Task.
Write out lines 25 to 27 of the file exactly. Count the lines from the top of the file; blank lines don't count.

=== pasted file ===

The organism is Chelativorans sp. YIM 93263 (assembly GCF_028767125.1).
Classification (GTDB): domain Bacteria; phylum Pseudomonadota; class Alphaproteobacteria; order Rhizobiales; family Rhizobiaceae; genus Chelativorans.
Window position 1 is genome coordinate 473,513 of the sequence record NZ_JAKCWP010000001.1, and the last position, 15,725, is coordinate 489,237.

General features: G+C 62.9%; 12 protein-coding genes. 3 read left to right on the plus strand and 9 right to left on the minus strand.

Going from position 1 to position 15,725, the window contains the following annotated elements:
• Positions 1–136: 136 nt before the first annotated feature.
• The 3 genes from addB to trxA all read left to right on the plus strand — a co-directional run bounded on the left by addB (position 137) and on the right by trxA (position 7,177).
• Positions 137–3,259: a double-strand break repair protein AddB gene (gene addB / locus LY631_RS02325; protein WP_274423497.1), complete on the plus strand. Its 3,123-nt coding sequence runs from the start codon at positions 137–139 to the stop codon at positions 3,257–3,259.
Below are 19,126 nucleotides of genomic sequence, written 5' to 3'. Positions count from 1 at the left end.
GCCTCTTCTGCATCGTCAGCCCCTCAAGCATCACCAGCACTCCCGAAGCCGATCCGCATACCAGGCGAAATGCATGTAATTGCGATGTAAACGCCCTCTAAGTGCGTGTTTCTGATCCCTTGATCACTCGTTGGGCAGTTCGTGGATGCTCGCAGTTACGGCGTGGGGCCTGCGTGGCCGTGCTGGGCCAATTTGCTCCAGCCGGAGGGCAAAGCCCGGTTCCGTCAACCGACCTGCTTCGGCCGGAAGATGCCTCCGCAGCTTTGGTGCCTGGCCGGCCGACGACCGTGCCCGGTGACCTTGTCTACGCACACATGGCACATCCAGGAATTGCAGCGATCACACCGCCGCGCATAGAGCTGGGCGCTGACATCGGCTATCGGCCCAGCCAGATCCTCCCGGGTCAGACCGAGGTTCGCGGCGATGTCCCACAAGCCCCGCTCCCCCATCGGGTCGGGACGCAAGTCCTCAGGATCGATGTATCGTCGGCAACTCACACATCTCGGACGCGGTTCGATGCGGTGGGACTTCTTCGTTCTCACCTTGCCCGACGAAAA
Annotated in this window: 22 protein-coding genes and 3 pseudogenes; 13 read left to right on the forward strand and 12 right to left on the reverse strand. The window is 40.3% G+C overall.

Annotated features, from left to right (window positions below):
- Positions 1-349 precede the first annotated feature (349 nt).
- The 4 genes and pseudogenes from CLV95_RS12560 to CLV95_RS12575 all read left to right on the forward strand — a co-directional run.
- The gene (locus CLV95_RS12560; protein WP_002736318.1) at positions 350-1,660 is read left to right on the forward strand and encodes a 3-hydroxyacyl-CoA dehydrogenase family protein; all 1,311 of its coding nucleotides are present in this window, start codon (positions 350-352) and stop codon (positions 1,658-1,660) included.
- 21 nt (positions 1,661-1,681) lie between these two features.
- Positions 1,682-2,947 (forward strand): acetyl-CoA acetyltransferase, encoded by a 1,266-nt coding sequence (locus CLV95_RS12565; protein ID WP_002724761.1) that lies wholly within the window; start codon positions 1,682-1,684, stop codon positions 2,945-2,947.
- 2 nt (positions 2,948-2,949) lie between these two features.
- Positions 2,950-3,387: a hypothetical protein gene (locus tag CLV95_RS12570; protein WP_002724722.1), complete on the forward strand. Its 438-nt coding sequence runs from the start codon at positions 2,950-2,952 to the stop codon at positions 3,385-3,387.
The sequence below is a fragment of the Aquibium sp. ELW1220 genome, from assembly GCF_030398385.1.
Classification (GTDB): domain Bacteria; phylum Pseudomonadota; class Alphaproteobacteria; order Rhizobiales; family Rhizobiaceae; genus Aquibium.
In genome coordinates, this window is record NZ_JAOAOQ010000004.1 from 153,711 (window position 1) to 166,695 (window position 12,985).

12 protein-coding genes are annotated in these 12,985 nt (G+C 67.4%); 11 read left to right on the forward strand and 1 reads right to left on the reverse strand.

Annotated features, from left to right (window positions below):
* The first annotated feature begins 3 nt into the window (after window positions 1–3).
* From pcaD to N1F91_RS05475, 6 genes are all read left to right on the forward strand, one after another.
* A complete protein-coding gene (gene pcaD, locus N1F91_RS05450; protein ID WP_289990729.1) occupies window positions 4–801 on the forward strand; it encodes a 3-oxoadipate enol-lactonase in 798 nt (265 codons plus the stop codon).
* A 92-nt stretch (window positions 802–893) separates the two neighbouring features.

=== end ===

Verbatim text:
* The first annotated feature begins 3 nt into the window (after window positions 1–3).
* From pcaD to N1F91_RS05475, 6 genes are all read left to right on the forward strand, one after another.
* A complete protein-coding gene (gene pcaD, locus N1F91_RS05450; protein ID WP_289990729.1) occupies window positions 4–801 on the forward strand; it encodes a 3-oxoadipate enol-lactonase in 798 nt (265 codons plus the stop codon).